Fundraising for the Portland, Ore.-based lower mid-market buyout shop has hit a veritable wall since the second half of 2008. The firm had raised $62 million by the end of first quarter of 2008, and firm executives expected to raise about $100 million by the end of the summer of 2008, as previously reported in Buyouts. But to date the shop has raised about $70 million in commitments for the fund, Riverlake Partners II LP. The initial target for the fund was $150 million, though sources said firm executives are comfortable operating below that level, and that the firm had yet to close a deal from the fund.
Our source declined to elaborate on prospects for the fund’s first deal, other than to say firm executives expect to close one within the next several months.
The firm also terminated its arrangement with E.L.K Capital Advisors, a Northbrook, Ill.-based placement agent it retained to help it raise the fund. An E.L.K. Capital executive did not return calls seeking comment.
The firm closed its debut fund at $34 million in 2004. Investors in the second fund include the Oregon Investment Fund.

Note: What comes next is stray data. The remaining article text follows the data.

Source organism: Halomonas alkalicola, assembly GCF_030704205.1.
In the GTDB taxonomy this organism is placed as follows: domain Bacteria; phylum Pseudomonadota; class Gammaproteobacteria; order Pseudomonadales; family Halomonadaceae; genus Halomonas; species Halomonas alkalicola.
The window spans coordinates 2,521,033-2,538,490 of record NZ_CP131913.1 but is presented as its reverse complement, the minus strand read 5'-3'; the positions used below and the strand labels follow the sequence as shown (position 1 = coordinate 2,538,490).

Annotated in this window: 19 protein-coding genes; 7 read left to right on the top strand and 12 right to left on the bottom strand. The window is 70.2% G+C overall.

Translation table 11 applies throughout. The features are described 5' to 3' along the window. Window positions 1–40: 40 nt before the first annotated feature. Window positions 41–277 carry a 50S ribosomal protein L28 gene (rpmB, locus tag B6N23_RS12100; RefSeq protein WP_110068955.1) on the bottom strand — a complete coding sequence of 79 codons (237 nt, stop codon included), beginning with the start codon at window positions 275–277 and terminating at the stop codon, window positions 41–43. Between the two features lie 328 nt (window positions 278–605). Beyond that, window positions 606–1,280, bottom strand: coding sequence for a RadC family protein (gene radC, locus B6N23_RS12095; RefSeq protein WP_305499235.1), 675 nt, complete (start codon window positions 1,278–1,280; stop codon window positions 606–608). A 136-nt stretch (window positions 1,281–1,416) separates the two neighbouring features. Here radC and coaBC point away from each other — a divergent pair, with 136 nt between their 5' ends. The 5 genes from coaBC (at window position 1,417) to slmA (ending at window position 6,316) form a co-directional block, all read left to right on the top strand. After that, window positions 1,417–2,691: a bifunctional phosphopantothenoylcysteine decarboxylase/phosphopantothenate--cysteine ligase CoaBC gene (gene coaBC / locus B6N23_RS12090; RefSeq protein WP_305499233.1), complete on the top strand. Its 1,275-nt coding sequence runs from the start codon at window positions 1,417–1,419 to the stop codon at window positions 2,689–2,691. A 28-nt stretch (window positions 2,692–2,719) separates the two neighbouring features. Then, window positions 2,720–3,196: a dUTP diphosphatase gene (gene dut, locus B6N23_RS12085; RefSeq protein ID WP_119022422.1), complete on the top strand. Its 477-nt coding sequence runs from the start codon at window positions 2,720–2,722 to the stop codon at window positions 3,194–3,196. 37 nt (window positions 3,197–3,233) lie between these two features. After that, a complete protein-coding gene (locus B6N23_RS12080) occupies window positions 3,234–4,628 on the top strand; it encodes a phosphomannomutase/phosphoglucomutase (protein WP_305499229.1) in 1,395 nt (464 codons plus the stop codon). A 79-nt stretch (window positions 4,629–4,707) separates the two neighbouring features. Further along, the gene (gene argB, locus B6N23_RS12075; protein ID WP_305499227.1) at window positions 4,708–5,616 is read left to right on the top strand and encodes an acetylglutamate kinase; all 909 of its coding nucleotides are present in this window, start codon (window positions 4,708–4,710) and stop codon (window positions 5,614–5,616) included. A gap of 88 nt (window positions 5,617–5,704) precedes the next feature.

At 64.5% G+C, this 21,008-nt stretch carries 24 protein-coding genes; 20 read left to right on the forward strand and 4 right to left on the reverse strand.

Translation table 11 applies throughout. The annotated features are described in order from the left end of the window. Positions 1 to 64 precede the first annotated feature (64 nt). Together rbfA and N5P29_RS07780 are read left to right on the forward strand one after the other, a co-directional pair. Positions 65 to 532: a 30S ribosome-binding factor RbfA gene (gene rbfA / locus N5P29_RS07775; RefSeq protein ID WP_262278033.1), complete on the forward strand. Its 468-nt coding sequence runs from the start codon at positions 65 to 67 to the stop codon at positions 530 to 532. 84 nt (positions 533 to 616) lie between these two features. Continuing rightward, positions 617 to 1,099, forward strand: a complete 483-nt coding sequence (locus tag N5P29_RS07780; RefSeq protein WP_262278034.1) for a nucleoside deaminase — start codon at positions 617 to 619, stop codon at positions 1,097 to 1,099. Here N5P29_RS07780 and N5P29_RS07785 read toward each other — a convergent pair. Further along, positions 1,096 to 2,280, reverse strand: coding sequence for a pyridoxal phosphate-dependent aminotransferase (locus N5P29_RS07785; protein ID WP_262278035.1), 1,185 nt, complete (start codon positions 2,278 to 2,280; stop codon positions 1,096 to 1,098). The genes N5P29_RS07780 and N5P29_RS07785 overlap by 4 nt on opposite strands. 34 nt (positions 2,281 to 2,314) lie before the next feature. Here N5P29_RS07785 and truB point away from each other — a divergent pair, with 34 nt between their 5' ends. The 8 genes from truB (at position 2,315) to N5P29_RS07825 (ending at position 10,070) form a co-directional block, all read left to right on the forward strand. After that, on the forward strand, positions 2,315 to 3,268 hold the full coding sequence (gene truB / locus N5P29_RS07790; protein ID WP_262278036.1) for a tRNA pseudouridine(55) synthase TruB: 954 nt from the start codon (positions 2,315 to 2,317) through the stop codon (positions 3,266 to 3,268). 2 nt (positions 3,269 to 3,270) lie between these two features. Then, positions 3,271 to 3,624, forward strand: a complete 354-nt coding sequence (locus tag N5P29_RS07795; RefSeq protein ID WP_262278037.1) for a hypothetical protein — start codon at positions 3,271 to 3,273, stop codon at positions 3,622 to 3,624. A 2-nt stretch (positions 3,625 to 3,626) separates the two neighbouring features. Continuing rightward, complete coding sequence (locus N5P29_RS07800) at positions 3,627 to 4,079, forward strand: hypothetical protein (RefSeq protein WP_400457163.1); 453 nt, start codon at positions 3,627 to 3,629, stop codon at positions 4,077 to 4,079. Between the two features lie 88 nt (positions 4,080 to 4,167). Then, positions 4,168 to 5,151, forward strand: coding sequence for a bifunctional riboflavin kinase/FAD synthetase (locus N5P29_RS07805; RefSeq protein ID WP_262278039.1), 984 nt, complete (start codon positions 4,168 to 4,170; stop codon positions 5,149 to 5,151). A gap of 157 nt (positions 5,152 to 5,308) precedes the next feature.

Riverlake is the latest in a long line of firms that have suspended or significantly changed their fundraising goals amid perhaps the most difficult fundraising environment in in recent memory. In April, Jacobson Partners, a New York-based turnaround firm, dropped plans to raise JP Acquisition Fund V LP, as previously reported in Buyouts. The firm raised about $125 million for its predecessor fund. CapitalSouth, a Charlotte, N.C.-based lower mid-market firm began raising CapitalSouth Partners Fund III LP in May 2007, and planned to close on its target of $330 million in May 2008. The firm has so far raised $300 million and has extended its fundraising period, as previously reported in Buyouts.
Riverlake has made seven investments via its first fund, and one exit: a 4x return on Stock Equipment Company Inc., which it sold in June 2006 to Schenck Process of Germany after owning the company for less than three years. Revenues at the company increased by 57 percent, to $66.3 million, under the guidance of Chuck Grant, a Riverlake operating partner, according the firm’s Web site.
Riverlake seeks to invest $3 million to $8 million in companies with enterprise values between $5 million and $50 million and revenue greater than $10 million. Sectors of interest include industrial and consumer products manufacturing, and service businesses. The firm regularly invites its investors to co-invest alongside them in deals.
Read the rest of this story at the website for Buyouts Magazine, where Bernard Vaughan is a Senior Editor.